By Richard Eisenberg, Next Avenue Editor
You might not think there’d be much difference between the way members of Generation X (who are 40 to 55) and boomers (56 to 74) feel about money, since they’re age-adjacent. But truth is, survey after survey is showing that Gen Xers are far more financially fragile and stressed about money right now.
The Bank of America BAC 2020 Workplace Benefits Report, which surveyed 996 full-time and part-time employees participating in 401(k) plans, found that just 23% of GenXers feel a sense of progress saving for retirement; only 22% feel progress about growing their savings to pay for unexpected expenses and a mere 14% feel progress paying for current and future health care expenses.
By contrast, the percentages were twice as high (or more) for boomers and Silent Generation members surveyed.
“It is not surprising that the findings reflect the lifestage Gen Xers and boomers are in,” said Surya Kolluri, managing director of Bank of America. “But the particular level of difference expressed was sharp and noticeable and remarkable.”
And take a look at these results from other recent surveys comparing the often-overlooked Generation X — who comprise about 20% of the U.S. population — and boomers:
- 42% of Gen Xers feel stressed about their finances, while 23% of boomers do (Allianz Life)
- The median household retirement savings for Generation X is $64,000, less than half the $144,000 of boomers. And 27% of Gen Xers have saved less than $50,000, vs. 18% of boomers. (Transamerica Center for Retirement Studies)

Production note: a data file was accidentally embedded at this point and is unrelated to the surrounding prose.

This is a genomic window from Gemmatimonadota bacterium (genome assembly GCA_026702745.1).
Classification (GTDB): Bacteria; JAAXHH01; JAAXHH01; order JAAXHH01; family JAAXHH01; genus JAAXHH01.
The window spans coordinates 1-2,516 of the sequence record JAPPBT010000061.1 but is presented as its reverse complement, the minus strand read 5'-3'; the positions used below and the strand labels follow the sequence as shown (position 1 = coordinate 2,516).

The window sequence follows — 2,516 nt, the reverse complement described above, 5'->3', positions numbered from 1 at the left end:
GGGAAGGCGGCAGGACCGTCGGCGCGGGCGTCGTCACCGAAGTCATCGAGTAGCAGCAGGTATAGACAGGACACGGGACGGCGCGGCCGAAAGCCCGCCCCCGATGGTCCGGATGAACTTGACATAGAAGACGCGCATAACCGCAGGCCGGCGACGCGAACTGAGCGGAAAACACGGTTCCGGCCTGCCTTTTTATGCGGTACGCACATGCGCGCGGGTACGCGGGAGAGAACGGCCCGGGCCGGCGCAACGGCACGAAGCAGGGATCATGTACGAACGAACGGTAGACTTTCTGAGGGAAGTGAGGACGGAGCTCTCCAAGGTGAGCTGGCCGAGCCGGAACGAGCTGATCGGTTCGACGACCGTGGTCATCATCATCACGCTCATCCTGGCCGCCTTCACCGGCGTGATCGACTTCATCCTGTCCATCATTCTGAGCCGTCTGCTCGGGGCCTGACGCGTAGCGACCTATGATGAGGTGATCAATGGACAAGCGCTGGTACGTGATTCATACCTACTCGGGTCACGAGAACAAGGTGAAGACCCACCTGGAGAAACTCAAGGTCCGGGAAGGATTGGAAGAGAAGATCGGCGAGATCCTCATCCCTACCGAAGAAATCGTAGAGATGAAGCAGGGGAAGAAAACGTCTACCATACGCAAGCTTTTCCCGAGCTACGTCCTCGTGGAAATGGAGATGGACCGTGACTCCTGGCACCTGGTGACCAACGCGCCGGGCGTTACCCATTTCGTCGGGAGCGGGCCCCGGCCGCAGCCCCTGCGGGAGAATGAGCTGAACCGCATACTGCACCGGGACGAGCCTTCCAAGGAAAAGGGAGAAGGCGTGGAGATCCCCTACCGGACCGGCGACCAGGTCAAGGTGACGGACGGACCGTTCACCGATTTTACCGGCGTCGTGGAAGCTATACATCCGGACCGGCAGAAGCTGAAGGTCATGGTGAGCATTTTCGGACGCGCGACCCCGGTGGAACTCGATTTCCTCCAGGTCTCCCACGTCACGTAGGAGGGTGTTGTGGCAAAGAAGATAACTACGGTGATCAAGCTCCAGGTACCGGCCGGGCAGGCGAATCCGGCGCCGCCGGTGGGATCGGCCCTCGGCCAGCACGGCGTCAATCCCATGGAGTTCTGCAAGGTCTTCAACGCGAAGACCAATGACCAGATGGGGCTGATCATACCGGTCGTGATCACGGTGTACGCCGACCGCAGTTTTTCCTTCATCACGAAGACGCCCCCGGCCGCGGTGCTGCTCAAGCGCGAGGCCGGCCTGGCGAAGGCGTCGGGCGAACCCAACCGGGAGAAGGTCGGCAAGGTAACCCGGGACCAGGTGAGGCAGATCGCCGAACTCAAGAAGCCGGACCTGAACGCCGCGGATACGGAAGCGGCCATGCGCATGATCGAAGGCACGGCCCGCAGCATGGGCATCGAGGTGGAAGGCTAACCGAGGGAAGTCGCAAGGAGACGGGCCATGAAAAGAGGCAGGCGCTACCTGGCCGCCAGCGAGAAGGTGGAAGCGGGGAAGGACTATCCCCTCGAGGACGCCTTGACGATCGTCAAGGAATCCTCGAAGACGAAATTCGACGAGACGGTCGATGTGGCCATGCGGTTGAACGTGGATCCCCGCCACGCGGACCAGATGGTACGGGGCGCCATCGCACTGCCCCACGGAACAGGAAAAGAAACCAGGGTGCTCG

- As of late 2019, GenXers had saved just $5,000 for emergencies (median) compared to $15,000 for boomers (Transamerica)
- As a result of the pandemic, 27% of GenXers have taken a loan and/or a withdrawal from their retirement plan or expect to; 11% of boomers have or plan to (Transamerica)
- 81% of Gen Xers are concerned that when they’re ready to retire, Social Security will not be there for them; 61% of boomers feel this way (Transamerica)
- COVID-19 has made 26% of GenXers less confident in their ability to retire comfortably vs. 19% of boomers (Transamerica)
- 22% of Gen Xers saw their household income fall by half or more during the first few months of the pandemic; just 8% of boomers did (Prudential Financial Wellness Census 2020)
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Is it any surprise then that in a Edward Jones/AgeWave survey conducted in May and June, only 47% of Xers described their mental health as very good to excellent, while 62% of boomers did?
Or that a 2020 University of British Columbia study that my Next Avenue colleague Grace Birnstengel wrote about noted that Gen Xers felt more stress and threatened by the pandemic than boomers?
From my reading of these studies and interviewing a few money experts, it looks like caregiving challenges, significant debt and job problems account for much of why Generation X is hurting financially and hurting much more than boomers, generally speaking.
Kolluri calls this “360-degree pressures,” particularly when it comes to retirement planning.
“Boomers may have a sharper view of the goal posts getting to age sixty-five,” he notes. “Many have paid down their mortgages and their kids are out of college, so they can do extra catch-up contributions” in their retirement plans. But for Gen Xers: “They’ll have other financial challenges to deal with before they can get to the boomer lifestage,” says Kolluri.